• BOOK REVIEW: From Tribalism to Nationalism: The Anthropological Turn in Laos—A Tribute to Grant Evans, edited by Yves Goudineau and Vanina Bouté, by Hjorleifur Jonsson, author
  • BOOK REVIEW: Consumption and Vietnam’s New Middle Classes: Societal Transformations and Everyday Life, by Arve Hansen, by Ivan V Small, author
  • BOOK REVIEW: Wayward Distractions: Ornament, Emotion, Zombies and the Study of Buddhism in Thailand, by Justin Thomas McDaniel, by Erik W Davis, author
  • BOOK REVIEW: In the Shadow of the Palms: More-Than-Human Becomings in West Papua, by Sophie Chao, by Orven Mallari, author
  • BOOK REVIEW: The Candidate’s Dilemma: Anticorruptionism and Money Politics in Indonesian Election Campaigns, by Elisabeth Kramer, by Ahmad Khoirul Umam, author
  • BOOK REVIEW: Of Gods, Gifts and Ghosts: Spiritual Places in Urban Spaces, by Terence Heng, by Orlando Woods, author
  • BOOK REVIEW: The Sovereign Trickster: Death and Laughter in the Age of Duterte, by Vicente Rafael, by Vincent Pacheco, author
  • BOOK REVIEW: Riverine Border Practices: People’s Everyday Lives on the Thai-Lao Mekong Border, by Thanachate Wisaijorn, by Nathan Badenoch, author
  • BOOK REVIEW: Why We Can’t Have Nice Things: Social Media’s Influence on Fashion, Ethics and Property, by Minh-Ha T. Pham, by Jane M Ferguson, author
  • A Muslim of Chinese Descent in Soekarno’s Cabinet: The Multifaceted Life of H. Mohammad Hasan, by Manggi Habir, author
    This research note traces the life of H. Mohammad Hasan, who was honoured posthumously in 1998 with the Bintang Mahaputra Adipradana—an award given in recognition of extraordinary contributions and loyalty to the country. Born in 1925 as Tan Kim Liong in Dutch colonial Borneo, Hasan settled after independence in Jakarta, where he became a photojournalist. His work and passion for chess led him to befriend several up-and-coming politicians, including those from the Nahdlatul Ulama (NU). Chosen as NU’s member of parliament in late 1956, he subsequently converted to Islam and adopted his Muslim name. As a cabinet minister during Soekarno’s final years, he introduced the country’s first tax amnesty programme to boost state revenues. Following the 1965 coup, Hasan moved to Hong Kong, where, in addition to engaging in business, he actively organized world chess tournaments. On returning to Indonesia in 1974, Hasan built Hasfarm, the country’s largest private cocoa plantation. Hasan’s multifaceted life journey ended in 1991 at the age of sixty-six.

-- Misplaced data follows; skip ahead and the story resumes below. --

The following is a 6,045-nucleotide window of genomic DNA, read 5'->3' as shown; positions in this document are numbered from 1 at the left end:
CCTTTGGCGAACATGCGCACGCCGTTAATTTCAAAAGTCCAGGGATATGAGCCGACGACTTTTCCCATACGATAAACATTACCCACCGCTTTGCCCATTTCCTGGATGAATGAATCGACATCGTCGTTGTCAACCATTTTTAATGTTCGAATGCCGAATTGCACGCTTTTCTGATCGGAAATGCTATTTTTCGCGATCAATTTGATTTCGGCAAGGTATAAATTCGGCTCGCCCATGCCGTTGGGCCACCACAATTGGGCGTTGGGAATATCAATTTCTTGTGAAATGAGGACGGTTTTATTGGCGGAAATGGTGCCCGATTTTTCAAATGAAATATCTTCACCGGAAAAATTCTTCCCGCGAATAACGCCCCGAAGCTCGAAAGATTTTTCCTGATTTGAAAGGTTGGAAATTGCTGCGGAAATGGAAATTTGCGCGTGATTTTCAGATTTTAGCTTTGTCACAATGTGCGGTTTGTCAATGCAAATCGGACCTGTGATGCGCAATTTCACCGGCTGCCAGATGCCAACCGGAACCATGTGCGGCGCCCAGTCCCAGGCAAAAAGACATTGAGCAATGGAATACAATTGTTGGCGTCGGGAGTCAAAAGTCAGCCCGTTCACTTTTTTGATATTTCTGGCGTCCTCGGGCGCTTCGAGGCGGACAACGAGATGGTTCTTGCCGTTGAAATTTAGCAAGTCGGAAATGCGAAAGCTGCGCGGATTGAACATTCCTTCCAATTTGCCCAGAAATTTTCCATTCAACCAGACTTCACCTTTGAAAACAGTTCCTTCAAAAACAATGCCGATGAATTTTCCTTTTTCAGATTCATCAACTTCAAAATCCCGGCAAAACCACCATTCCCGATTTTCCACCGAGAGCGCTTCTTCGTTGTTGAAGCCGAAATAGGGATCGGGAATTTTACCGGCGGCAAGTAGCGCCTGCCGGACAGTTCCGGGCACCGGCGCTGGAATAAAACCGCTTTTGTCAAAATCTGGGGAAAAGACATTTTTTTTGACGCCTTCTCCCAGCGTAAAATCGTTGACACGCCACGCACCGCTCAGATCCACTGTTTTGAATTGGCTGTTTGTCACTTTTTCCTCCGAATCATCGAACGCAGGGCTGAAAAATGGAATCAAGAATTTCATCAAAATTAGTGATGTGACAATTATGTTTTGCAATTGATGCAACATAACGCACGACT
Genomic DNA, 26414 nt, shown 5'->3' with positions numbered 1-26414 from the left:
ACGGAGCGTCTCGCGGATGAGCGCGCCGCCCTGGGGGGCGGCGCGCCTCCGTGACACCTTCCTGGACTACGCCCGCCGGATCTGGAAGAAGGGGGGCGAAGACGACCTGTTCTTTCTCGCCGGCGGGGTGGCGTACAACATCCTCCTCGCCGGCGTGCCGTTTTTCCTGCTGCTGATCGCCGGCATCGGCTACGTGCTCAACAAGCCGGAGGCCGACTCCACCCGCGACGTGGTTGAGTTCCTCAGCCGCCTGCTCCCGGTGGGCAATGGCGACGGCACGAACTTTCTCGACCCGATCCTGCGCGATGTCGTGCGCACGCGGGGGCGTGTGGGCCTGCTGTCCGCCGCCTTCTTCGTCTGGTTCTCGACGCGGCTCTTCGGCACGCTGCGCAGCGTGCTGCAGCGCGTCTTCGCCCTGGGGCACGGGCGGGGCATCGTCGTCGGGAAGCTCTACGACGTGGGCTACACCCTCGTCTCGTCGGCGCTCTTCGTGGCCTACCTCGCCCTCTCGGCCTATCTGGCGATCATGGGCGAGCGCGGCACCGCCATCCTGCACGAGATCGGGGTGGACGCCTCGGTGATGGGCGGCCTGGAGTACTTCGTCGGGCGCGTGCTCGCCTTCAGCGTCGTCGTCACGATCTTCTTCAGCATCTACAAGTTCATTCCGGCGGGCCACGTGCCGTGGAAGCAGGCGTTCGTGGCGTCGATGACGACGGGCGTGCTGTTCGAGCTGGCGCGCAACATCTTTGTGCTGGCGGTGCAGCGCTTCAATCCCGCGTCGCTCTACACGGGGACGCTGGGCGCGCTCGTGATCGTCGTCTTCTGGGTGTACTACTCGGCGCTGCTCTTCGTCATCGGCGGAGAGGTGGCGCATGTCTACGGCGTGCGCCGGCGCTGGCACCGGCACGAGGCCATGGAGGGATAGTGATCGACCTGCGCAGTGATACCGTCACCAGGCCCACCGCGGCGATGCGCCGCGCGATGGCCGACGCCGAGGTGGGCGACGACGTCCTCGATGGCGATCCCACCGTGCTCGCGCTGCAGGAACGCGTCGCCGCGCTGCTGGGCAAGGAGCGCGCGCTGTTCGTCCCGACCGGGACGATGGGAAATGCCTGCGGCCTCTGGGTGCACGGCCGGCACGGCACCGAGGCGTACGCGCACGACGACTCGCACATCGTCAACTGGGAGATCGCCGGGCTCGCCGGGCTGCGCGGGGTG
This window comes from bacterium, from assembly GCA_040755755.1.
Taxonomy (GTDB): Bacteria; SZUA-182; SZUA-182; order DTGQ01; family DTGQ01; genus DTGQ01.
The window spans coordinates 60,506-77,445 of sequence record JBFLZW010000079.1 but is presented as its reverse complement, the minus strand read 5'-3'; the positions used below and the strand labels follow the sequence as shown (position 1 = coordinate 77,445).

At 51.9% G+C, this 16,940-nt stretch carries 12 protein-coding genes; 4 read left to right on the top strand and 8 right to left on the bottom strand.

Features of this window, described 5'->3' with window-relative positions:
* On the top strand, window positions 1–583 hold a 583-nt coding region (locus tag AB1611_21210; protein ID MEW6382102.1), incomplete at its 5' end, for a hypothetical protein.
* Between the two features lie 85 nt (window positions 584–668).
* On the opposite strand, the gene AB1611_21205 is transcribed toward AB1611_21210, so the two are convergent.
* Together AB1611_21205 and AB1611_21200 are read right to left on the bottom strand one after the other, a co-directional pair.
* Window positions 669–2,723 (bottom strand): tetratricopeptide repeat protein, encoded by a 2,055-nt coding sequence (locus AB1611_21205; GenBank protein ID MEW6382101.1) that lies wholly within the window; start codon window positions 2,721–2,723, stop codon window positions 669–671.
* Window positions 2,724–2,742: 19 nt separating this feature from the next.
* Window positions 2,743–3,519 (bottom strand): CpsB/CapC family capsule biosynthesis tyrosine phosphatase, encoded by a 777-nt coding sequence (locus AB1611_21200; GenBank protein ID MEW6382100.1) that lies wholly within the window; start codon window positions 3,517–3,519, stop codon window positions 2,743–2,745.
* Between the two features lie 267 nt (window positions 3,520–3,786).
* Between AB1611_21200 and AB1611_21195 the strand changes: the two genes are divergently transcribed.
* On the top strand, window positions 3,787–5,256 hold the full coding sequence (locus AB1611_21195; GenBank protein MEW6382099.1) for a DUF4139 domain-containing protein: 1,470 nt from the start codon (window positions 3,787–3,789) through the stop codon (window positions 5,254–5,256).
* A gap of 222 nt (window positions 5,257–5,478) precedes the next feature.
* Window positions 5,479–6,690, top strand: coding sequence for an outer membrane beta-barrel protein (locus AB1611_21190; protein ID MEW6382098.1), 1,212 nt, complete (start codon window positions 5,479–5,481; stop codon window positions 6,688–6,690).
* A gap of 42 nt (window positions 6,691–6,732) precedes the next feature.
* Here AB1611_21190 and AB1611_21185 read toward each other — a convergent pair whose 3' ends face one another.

• Life and Livelihood Experiences of Myanmar’s Displaced Women in Thailand, by Sumitra Thidar Soe, Shirley Worland, authors
    This research note presents the findings of a project aimed at understanding the life and livelihood experiences of displaced Myanmar women in Thailand. Since the 2021 Myanmar military coup, thousands of people, including women of diverse socio-economic backgrounds, have fled Myanmar to neighbouring Thailand, where they are living as undocumented refugees with restricted livelihood opportunities. The results show that, in displacement, the lived experiences of these women vary according to their status and backgrounds. What is common, however, is that the displacement experiences of these women begin from a position of loss. Thereafter, their trajectories differ in terms of the way they seek to overcome the challenges of displacement and the associated traumatic experiences.
  • Author’s Rejoinder to Maurizio Peleggi’s Review of Subversive Archaism: Troubling Traditionalists and the Politics of National Heritage, by Michael Herzfeld, author